As you already know, it’s that time again when both young and even old get a finger on the snooze button to wake up for school. Many college students worldwide have to admit that they would not be able to effectively tell someone how to succeed in a semester. Many would simply say, “all you have to do is go home and study.” But the key to doing well in college isn’t just that. There’s just a little more to it.
There are many ways a student can ensure success this semester. However you like it, simply studying and turning in assignments is actually easier said than done. Why is that? It is mainly because a student cannot just rely on motivational words. The student actually has to ask a simple, but interesting question: How do I do better in school?
Many college students may brag about the above question and claim that they don’t need to do any better. The truth is there’s always room for improvement. Nevertheless, there are many who feel that school is actually a cause of anxiety for them. They may feel like the following illustration: Imagine that you’re trapped in a dense, dark jungle. Virtually all sunlight is blocked by the lush canopy overhead. Surrounded by thick vegetation, you can barely move. To escape, you must cut your way through with a machete.
Some would say that the experience of school is similar to the scene described above. After all, you are trapped all day in the classroom and hemmed in at night by hours of homework. Is that how you feel? In order to clear a path through a jungle, you need tools. The same applies for school. What are these tools?
Tool 1: In order to succeed and plow through this semester, you will need a healthy attitude toward learning. However you try, it will always be hard to be motivated to do well in school if you have a negative view of learning. Interestingly, many students around campus have sought out wise quotations from books that did not quite motivate or change their attitude of learning. On the other hand, however, many students are actually finding insight from The Bible. Why did they choose that book? The bible has actually proven to be a book that holds tons of timely and wise counsel that is always practical for today. Notice a passage taken from the bible: “The man who plows ought to plow in hope and the man who threshes ought to do so in hope of being a partaker.” (1 Corinthians 9:10)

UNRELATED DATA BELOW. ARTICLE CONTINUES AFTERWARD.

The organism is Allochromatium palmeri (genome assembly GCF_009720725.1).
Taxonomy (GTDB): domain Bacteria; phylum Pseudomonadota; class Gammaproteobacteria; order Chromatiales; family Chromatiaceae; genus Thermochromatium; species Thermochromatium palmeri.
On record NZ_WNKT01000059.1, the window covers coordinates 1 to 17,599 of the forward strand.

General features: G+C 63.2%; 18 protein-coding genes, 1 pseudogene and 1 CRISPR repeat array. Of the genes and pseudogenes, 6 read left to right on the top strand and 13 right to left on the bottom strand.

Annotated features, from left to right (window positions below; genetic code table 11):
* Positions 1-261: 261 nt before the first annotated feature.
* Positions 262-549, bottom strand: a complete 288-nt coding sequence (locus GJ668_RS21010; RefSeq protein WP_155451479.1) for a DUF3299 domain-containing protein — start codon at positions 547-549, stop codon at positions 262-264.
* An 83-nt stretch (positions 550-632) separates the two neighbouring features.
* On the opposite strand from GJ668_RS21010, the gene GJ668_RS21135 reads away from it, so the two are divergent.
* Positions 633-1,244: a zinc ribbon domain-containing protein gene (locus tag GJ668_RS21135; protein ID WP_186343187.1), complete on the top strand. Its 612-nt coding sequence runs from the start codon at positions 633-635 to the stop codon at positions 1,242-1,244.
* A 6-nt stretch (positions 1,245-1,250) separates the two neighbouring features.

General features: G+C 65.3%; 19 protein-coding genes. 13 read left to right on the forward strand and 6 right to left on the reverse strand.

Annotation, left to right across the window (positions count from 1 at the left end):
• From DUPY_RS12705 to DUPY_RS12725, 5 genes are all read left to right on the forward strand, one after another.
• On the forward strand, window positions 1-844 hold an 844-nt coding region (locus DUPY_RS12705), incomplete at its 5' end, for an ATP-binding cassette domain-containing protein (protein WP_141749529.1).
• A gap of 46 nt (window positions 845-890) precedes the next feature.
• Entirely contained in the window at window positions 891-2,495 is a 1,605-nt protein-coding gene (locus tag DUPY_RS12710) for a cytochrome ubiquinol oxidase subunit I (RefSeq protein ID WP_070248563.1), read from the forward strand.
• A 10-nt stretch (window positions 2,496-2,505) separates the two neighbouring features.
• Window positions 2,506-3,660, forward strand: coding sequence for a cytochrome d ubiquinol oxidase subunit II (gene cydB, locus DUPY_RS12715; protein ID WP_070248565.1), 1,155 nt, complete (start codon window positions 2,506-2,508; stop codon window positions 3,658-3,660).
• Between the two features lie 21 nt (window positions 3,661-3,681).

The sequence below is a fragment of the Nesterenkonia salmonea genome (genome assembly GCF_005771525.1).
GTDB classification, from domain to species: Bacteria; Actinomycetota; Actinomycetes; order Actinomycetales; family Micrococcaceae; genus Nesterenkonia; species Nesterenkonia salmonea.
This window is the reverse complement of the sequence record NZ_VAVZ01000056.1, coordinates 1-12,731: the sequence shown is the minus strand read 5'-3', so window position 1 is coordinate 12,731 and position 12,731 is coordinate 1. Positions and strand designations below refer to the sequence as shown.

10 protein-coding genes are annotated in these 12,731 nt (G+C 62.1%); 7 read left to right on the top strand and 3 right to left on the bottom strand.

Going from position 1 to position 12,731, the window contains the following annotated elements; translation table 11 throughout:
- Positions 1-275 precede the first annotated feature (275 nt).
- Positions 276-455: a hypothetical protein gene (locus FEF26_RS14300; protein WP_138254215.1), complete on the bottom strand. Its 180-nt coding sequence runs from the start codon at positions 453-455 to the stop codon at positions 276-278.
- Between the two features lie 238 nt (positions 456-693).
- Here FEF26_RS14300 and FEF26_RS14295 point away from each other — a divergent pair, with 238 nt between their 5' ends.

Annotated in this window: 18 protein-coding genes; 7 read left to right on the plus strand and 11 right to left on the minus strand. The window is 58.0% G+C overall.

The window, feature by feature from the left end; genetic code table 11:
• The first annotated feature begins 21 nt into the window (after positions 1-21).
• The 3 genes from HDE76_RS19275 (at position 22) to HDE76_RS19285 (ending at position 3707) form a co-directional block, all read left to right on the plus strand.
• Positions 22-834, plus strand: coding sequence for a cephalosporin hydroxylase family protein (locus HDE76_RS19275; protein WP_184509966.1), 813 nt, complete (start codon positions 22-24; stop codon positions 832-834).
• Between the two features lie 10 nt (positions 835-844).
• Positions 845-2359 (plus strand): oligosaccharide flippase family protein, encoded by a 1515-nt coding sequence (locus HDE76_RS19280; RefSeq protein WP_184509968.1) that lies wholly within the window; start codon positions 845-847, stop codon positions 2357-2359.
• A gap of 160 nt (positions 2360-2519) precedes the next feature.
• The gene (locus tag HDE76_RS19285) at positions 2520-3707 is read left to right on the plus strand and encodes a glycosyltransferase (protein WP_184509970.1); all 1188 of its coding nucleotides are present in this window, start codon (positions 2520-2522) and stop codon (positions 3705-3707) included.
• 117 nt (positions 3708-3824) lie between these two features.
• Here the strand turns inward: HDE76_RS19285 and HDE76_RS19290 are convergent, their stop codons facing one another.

Seeing the value of “plowing” through certain subjects and classes may not be easy. Why is that? It is because not everything in your curriculum may seem relevant, at least not now. Still, an education in a variety of subjects will enrich your understanding of the world around you. It will help you to “become all things to people of all sorts,” giving you the ability to talk to people of various backgrounds. (1 Corinthians 9:22)
Tool 2: In order to achieve academic success, you will also need a positive view of your abilities. Many students may have noticed that school can reveal their hidden talents. The talents and abilities of people don’t just randomly show up coincidentally. It actually originates from someone. Notice more wisdom from the Bible: “Stir up like a fire the gift of God which is in you.” (2 Timothy 1:6) A young man named Timothy had been chosen to take care of duties and services. In order to do this, however, his God-given ability, his “gift,” needed to be cultivated so that it would not go to waste. It’s worthy to take note that your scholastic abilities are not directly bestowed upon you by God. Nevertheless, the abilities you possess are truly unique to you and school can help you to discover and nurture abilities that you never knew you had.
It’s very important not to set yourself up for a disaster by thinking that you are simply not capable of improving or succeeding. This is the attitude of many students. When having negative thoughts about your abilities, replace them with positive thoughts. An example of this is in that book of wisdom, the Bible. A man named Paul was criticized by people about his speaking ability. He replied: “Even if I am unskilled in speech, I certainly am not in knowledge.” (2 Corinthians 10:10; 11:6) This man, Paul, was aware of his weaknesses, but he also knew his strengths.
Tool 3: If you want to succeed this semester, then you must have good study habits. Many students have come to the unfortunate realization that there are no shortcuts to success at school. Sooner or later, you have to study. Yes, that word might have an unpleasant ring to it. However, studying is a wise decision that will do nothing but benefit you. With a little effort, you may find it enjoyable.
In order to cultivate good study habits, you will definitely need to organize your time. English major Marc at the Essex campus says, “It is important to manage your time well. I know it can sometimes be a hassle to do so, but if you don’t, you easily fall behind in class.” Remember while in school that studying should be a priority. True, the Bible says that there is “a time to laugh” and “a time to skip about.” So, like most young people and even old, you probably want to leave some room for recreation. However, Ecclesiastes 11:4 warns: “He that is watching the wind will not sow seed; and he that is looking at the clouds will not reap.” So, what is the lesson? Study first, play and socialize second. Don’t worry- you can find time for both!
Now, think of the illustration presented earlier. Trapped in a dense jungle, you would need the proper tools to clear a path. The same is true with every semester in school. Rather than feel overwhelmed by the demands of your parents and professors, use the three tools to plow your way through this semester and make a success of school.
by Rashad Smith
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